Last week Ecuador came to a four-day standstill, as the first Latin American Pope returned for a regional tour of his home continent.
Pope Francis, originally from Argentina, concluded the Ecuador-leg of his homecoming visit on July 9 after drawing crowds of around 1.5 million people to Masses and bicentennial celebrations of Latin America’s independence from Europe.
The Pontiff’s arrival resulted in a momentary pause in protests which, in the weeks building up to his visit, had drawn a few thousand people and at times descended into violence in the country’s three major cities: Quito, Guayaquil and Cuenca.
“Banging drums, waving flags…”
Following the Pope’s departure for Bolivia, demonstrations returned last Thursday in an attempt to reignite opposition to the Andean nation’s Socialist President, Rafael Correa.
However, the protests which lasted for several weeks before Pope Francis’s visit, look to have now subsided with no further demonstrations over the weekend.
Protests were originally sparked following introduction of a bill in the National Assembly aimed at raising taxes through reforming inheritance laws, estimated to affect only around two percent of Ecuadorians. Since then, more open calls for Correa’s resignation have been voiced.
Opposition groups have touted the move as Correa’s continued stifling of the middle class, while Ecuador’s President has accused those involved of giving erroneous information and plotting a coup.
On Thursday night protestors gathered in Ecuador’s second city, Guayaquil, and the capital, Quito. A few hundred strong demonstrators concentrated outside Correa’s political party offices (Alianza PAIS), banging drums, waving flags and chanting “Correa out.” Accompanying the group was National Assembly member and key opposition figure, Andres Paez who told El Universo the demonstration was against “eight-and-a-half years of abuse.”
A little earlier on Thursday, Correa supporters also gathered outside Quito City Hall, at the offices of prominent opposition figure and Mayor of Quito, Mauricio Rodas. Protestors held signs which included slogans such as “no to coup leader Rodas.”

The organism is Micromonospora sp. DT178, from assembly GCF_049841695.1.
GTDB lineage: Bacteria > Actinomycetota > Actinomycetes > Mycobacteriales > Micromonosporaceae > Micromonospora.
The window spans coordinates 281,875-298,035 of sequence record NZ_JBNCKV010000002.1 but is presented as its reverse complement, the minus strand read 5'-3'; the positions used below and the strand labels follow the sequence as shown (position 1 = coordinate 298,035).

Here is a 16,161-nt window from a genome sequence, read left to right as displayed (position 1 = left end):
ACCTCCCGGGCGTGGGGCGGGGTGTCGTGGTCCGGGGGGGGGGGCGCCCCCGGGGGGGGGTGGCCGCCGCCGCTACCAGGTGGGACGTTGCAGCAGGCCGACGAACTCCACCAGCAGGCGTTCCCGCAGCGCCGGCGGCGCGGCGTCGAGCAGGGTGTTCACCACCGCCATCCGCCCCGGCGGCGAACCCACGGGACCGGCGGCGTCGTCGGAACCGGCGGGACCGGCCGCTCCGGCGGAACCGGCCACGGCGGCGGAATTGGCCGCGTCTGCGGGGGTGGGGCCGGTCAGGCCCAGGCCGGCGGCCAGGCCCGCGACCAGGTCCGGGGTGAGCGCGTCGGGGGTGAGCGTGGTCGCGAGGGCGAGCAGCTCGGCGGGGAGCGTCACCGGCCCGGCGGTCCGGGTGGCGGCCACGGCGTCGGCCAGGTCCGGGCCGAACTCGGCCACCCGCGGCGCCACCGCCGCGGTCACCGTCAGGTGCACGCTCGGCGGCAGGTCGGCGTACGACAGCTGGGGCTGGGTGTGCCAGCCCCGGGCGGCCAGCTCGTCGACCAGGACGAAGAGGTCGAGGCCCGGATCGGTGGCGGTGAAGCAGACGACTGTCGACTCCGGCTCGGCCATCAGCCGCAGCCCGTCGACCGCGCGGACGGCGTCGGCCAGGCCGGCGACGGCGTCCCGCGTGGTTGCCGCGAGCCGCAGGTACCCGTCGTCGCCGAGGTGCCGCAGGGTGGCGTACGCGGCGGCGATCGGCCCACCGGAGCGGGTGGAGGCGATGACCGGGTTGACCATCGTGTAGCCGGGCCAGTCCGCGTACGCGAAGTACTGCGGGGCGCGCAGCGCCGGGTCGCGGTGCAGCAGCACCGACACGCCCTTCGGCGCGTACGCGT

In the wake of opposition protests Correa’s supporters have lead counterdemonstrations in show of solidarity for his administration.
In a move to defuse tensions before the Pope’s arrival, Correa temporarily withdrew the bill from the legislature and called for a public debate on the reforms. During his visit Pope Francis echoed calls for dialogue between the opposing groups.
Ecuador has seen several large-scale protests in recent months, amid the President’s popularity taking a hit. Correa, an economist with a PhD from the University of Illinois, was first elected in 2007 and has consistently polled strongly. So far this year he experienced a dip in ratings, recording a drop from 60 percent to 42 percent.
Ecuadorian pollsters Perfiles de Opinion place Correa in better standing, with 65 percent of the population supporting his government. A CNN Twitter poll recorded electorate support of 60.1 percent if a recall referendum was held.
— CNN en Español (@CNNEE) June 16, 2015
Supporters of Correa say his popularity stems from his economic management following years of financial and political instability. Other successes come from tackling inequality through social programmes collectively dubbed Revolucion Ciudadana (Citizens Revolution), with the Pope giving his “best wishes for the achievement of your mission.”
Correa’s opponents claim he is becoming more authoritarian, citing a clampdown on media freedom and continued targeting of the middle class.
With presidential elections set for 2017, Correa is currently barred from another term. Still, his party have proposed constitutional changes, removing term limits for all elected officials, approved in the courts.
Changes are expected to be voted on by the National Assembly later this year, despite wide spread opposition calls for a plebiscite.